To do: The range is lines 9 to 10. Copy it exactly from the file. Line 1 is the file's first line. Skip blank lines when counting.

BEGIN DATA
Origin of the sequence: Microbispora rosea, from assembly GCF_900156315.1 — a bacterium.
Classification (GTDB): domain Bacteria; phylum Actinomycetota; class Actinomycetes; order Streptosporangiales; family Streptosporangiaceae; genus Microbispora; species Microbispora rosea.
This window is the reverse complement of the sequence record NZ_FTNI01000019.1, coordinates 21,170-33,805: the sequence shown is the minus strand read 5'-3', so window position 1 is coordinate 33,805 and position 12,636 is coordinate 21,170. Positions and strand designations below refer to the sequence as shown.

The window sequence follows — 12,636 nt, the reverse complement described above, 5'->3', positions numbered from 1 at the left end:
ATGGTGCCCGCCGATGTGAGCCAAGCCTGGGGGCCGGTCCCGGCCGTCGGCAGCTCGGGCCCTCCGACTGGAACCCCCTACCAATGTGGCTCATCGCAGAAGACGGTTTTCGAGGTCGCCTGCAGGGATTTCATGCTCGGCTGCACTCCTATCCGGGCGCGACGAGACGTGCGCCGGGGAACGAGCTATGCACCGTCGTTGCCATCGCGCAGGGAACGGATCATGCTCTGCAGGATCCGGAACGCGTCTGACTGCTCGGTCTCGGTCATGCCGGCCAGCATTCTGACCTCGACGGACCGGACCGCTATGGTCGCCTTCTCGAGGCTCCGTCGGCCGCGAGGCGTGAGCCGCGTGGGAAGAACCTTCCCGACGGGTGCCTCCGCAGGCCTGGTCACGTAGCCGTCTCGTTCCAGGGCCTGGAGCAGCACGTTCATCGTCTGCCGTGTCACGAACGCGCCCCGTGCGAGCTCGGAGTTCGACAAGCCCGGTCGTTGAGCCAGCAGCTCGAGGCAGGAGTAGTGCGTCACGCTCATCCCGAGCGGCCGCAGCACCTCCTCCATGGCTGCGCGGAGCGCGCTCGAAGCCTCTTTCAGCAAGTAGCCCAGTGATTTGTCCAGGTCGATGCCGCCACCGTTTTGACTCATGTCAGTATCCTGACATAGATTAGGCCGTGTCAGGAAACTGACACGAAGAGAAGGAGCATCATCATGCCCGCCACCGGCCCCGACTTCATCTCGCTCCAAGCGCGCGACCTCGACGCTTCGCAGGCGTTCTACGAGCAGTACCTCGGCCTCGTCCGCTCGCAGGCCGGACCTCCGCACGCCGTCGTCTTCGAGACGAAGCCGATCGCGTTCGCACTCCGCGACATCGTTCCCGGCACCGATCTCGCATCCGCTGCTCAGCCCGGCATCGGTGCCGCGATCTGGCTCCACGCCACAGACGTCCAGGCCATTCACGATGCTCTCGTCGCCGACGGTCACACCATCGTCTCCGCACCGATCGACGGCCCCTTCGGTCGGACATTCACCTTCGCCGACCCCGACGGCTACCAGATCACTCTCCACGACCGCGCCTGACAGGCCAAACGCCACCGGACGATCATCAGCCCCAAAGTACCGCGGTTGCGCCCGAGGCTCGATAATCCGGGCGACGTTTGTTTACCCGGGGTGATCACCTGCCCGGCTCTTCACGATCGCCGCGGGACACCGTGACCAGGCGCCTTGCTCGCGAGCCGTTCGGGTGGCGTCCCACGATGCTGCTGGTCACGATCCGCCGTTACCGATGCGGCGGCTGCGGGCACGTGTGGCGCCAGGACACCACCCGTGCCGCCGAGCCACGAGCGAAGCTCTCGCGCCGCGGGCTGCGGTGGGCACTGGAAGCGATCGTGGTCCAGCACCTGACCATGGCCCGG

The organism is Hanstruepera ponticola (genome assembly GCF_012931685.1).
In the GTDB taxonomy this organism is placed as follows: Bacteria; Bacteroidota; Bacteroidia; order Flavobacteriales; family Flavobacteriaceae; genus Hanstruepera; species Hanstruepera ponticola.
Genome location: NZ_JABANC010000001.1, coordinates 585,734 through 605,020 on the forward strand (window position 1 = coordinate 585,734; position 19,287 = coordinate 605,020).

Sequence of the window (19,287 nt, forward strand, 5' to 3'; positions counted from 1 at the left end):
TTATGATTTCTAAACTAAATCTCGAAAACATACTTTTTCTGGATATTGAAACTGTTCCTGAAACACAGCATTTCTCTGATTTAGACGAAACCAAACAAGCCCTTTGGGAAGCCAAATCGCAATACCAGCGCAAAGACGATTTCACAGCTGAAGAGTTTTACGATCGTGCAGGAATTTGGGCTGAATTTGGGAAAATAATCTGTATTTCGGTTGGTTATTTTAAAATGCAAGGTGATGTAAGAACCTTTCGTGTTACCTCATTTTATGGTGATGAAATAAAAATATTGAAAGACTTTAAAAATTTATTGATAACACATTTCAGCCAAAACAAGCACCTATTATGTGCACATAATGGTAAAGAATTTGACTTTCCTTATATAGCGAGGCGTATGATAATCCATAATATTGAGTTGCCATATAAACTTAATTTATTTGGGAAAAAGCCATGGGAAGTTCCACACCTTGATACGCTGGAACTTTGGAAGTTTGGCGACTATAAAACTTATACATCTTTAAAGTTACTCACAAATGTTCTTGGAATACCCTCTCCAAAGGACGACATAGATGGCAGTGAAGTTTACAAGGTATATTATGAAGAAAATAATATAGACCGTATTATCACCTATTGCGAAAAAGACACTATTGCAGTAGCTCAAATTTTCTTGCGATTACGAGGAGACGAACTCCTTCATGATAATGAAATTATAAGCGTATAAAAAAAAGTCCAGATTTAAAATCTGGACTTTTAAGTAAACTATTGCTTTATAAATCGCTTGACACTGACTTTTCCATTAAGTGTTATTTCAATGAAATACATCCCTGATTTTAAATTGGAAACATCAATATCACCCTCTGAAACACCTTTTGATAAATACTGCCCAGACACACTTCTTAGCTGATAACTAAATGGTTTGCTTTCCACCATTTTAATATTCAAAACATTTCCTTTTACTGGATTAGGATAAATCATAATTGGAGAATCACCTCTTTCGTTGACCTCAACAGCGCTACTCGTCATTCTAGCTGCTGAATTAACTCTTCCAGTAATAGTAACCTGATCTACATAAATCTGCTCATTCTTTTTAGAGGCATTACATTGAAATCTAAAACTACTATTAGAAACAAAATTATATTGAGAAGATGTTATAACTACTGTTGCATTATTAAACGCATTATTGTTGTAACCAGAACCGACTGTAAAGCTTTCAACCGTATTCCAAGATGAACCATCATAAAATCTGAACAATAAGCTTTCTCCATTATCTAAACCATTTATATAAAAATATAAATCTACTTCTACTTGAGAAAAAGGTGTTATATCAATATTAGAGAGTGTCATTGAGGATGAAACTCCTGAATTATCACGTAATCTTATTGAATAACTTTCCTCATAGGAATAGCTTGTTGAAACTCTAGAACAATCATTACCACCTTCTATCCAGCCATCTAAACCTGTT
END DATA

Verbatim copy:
Sequence of the window (19,287 nt, forward strand, 5' to 3'; positions counted from 1 at the left end):
TTATGATTTCTAAACTAAATCTCGAAAACATACTTTTTCTGGATATTGAAACTGTTCCTGAAACACAGCATTTCTCTGATTTAGACGAAACCAAACAAGCCCTTTGGGAAGCCAAATCGCAATACCAGCGCAAAGACGATTTCACAGCTGAAGAGTTTTACGATCGTGCAGGAATTTGGGCTGAATTTGGGAAAATAATCTGTATTTCGGTTGGTTATTTTAAAATGCAAGGTGATGTAAGAACCTTTCGTGTTACCTCATTTTATGGTGATGAAATAAAAATATTGAAAGACTTTAAAAATTTATTGATAACACATTTCAGCCAAAACAAGCACCTATTATGTGCACATAATGGTAAAGAATTTGACTTTCCTTATATAGCGAGGCGTATGATAATCCATAATATTGAGTTGCCATATAAACTTAATTTATTTGGGAAAAAGCCATGGGAAGTTCCACACCTTGATACGCTGGAACTTTGGAAGTTTGGCGACTATAAAACTTATACATCTTTAAAGTTACTCACAAATGTTCTTGGAATACCCTCTCCAAAGGACGACATAGATGGCAGTGAAGTTTACAAGGTATATTATGAAGAAAATAATATAGACCGTATTATCACCTATTGCGAAAAAGACACTATTGCAGTAGCTCAAATTTTCTTGCGATTACGAGGAGACGAACTCCTTCATGATAATGAAATTATAAGCGTATAAAAAAAAGTCCAGATTTAAAATCTGGACTTTTAAGTAAACTATTGCTTTATAAATCGCTTGACACTGACTTTTCCATTAAGTGTTATTTCAATGAAATACATCCCTGATTTTAAATTGGAAACATCAATATCACCCTCTGAAACACCTTTTGATAAATACTGCCCAGACACACTTCTTAGCTGATAACTAAATGGTTTGCTTTCCACCATTTTAATATTCAAAACATTTCCTTTTACTGGATTAGGATAAATCATAATTGGAGAATCACCTCTTTCGTTGACCTCAACAGCGCTACTCGTCATTCTAGCTGCTGAATTAACTCTTCCAGTAATAGTAACCTGATCTACATAAATCTGCTCATTCTTTTTAGAGGCATTACATTGAAATCTAAAACTACTATTAGAAACAAAATTATATTGAGAAGATGTTATAACTACTGTTGCATTATTAAACGCATTATTGTTGTAACCAGAACCGACTGTAAAGCTTTCAACCGTATTCCAAGATGAACCATCATAAAATCTGAACAATAAGCTTTCTCCATTATCTAAACCATTTATATAAAAATATAAATCTACTTCTACTTGAGAAAAAGGTGTTATATCAATATTAGAGAGTGTCATTGAGGATGAAACTCCTGAATTATCACGTAATCTTATTGAATAACTTTCCTCATAGGAATAGCTTGTTGAAACTCTAGAACAATCATTACCACCTTCTATCCAGCCATCTAAACCTGTT